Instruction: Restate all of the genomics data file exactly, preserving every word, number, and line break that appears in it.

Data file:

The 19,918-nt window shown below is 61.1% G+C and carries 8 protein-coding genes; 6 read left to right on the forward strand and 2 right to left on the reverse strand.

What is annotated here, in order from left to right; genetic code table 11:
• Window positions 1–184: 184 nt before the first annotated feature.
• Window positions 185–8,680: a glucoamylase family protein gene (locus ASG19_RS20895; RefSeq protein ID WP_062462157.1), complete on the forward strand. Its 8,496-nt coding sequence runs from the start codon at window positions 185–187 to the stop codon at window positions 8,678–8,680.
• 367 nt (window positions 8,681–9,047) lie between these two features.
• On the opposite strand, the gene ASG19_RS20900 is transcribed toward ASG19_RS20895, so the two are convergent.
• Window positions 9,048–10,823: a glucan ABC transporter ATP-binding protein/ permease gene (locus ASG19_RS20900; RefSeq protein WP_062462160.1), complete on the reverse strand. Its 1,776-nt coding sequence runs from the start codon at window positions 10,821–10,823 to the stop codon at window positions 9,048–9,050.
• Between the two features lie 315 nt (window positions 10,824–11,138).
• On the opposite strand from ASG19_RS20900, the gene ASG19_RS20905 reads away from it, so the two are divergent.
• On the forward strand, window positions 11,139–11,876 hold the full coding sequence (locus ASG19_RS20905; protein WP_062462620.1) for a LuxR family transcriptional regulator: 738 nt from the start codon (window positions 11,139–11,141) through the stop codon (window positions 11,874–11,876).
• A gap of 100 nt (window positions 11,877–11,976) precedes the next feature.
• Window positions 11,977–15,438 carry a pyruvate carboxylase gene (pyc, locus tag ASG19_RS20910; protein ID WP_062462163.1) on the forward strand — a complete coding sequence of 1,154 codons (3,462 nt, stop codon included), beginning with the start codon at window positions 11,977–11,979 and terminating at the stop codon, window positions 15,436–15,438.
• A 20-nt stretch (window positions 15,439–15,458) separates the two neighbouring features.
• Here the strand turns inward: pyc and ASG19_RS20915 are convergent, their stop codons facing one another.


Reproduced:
The 19,918-nt window shown below is 61.1% G+C and carries 8 protein-coding genes; 6 read left to right on the forward strand and 2 right to left on the reverse strand.

What is annotated here, in order from left to right; genetic code table 11:
• Window positions 1–184: 184 nt before the first annotated feature.
• Window positions 185–8,680: a glucoamylase family protein gene (locus ASG19_RS20895; RefSeq protein ID WP_062462157.1), complete on the forward strand. Its 8,496-nt coding sequence runs from the start codon at window positions 185–187 to the stop codon at window positions 8,678–8,680.
• 367 nt (window positions 8,681–9,047) lie between these two features.
• On the opposite strand, the gene ASG19_RS20900 is transcribed toward ASG19_RS20895, so the two are convergent.
• Window positions 9,048–10,823: a glucan ABC transporter ATP-binding protein/ permease gene (locus ASG19_RS20900; RefSeq protein WP_062462160.1), complete on the reverse strand. Its 1,776-nt coding sequence runs from the start codon at window positions 10,821–10,823 to the stop codon at window positions 9,048–9,050.
• Between the two features lie 315 nt (window positions 10,824–11,138).
• On the opposite strand from ASG19_RS20900, the gene ASG19_RS20905 reads away from it, so the two are divergent.
• On the forward strand, window positions 11,139–11,876 hold the full coding sequence (locus ASG19_RS20905; protein WP_062462620.1) for a LuxR family transcriptional regulator: 738 nt from the start codon (window positions 11,139–11,141) through the stop codon (window positions 11,874–11,876).
• A gap of 100 nt (window positions 11,877–11,976) precedes the next feature.
• Window positions 11,977–15,438 carry a pyruvate carboxylase gene (pyc, locus tag ASG19_RS20910; protein ID WP_062462163.1) on the forward strand — a complete coding sequence of 1,154 codons (3,462 nt, stop codon included), beginning with the start codon at window positions 11,977–11,979 and terminating at the stop codon, window positions 15,436–15,438.
• A 20-nt stretch (window positions 15,439–15,458) separates the two neighbouring features.
• Here the strand turns inward: pyc and ASG19_RS20915 are convergent, their stop codons facing one another.